Today Intern Anna is sharing insights on judgments. ~ Becky
Judgments & Eating Disorder Recovery – by Intern Anna
How often do you make judgments about yourself and those around you?
If you are being honest, probably quite often. And you aren’t alone. I find myself placing judgments throughout the day so frequently that sometimes I wonder how I ever have a positive self image.
That got me thinking, if we talk to ourselves negatively, that means we are increasing the negative thoughts we have each day. Hence, the way we talk about ourselves matters.
Most of the negative thoughts we have in a day are automatic negative thoughts. They pop up so quickly that it is hard to resist giving them the time of day. These automatic negative thoughts may come from our own insecurities, the environment we live in, etc.
With eating disorders, these automatic negative thoughts are constantly telling us how worthless and ugly we should feel. It is because of these thoughts that disordered eating patterns occur. I believed these thoughts. I thought that I needed to be skinnier and that I wasn’t pretty enough. Those thoughts led me to change my behaviors through restricting my eating and overexercising.
The first thing to do is to start noticing your judgmental thoughts.
We don’t usually think we have a lot, but counting them will help you realize the reality. It can be frustrating to have such automatic judgments. Continue to give yourself grace and recognize that these thoughts are normal and can be rewired.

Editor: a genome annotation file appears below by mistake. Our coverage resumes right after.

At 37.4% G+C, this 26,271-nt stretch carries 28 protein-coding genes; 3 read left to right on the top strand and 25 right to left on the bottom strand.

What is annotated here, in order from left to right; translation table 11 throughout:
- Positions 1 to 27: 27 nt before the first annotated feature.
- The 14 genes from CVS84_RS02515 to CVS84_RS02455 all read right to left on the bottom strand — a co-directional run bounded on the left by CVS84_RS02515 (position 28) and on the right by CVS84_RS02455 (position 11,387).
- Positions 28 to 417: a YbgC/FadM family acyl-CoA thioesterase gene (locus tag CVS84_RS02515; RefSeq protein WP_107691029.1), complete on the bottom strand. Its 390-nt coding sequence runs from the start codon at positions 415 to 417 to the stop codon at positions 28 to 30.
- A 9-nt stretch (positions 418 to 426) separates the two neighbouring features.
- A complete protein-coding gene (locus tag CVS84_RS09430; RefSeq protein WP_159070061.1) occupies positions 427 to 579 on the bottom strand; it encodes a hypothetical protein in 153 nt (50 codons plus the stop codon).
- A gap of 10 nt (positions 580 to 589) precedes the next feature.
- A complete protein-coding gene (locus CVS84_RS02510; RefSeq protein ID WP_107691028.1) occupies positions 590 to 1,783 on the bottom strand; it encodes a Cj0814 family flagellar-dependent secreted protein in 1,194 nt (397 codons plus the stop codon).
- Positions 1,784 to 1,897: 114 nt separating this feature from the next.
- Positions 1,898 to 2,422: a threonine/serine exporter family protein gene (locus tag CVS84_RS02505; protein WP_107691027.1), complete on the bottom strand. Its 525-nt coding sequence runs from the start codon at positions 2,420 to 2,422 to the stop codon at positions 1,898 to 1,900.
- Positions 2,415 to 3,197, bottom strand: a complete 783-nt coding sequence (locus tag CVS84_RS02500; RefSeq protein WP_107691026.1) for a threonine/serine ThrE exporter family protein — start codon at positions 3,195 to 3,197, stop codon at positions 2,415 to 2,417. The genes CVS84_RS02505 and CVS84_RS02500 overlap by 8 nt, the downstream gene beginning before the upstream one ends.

The brain has high plasticity, which means it can rewire pathways fairly easily. With each new experience we have, our brain is making new connections. Thus, by recognizing the judgments that we have, we will be better prepared to start changing how we speak to ourselves and others.
After counting your judgments, recognize what other thoughts could be had about yourself or your situation.
With my eating disorder, I would start to make room for thoughts that told me that I was worthy regardless of what my body looked like and that food could be enjoyed. As you begin to recognize these judgments, it will be easier to talk to yourself in a kinder way.
Remember, even though we try hard to change our thoughts, judgments will still come up. It is important that you give yourself credit for the hard work you are putting in.
We have thousands of thoughts each day; this means you have so many opportunities to explore shifting your mind to more uplifting thoughts rather than judgments. ~ Intern Anna
Thank you Anna for sharing your hard earned insights!
I also want to thank our renewing sponsor this March, Monte Nido and Affiliates for your support of the work of Hope Network, LLC so that family caregivers can get their needs met to be calm, compassionate, confident caregivers! We are so grateful for your generous support of this work!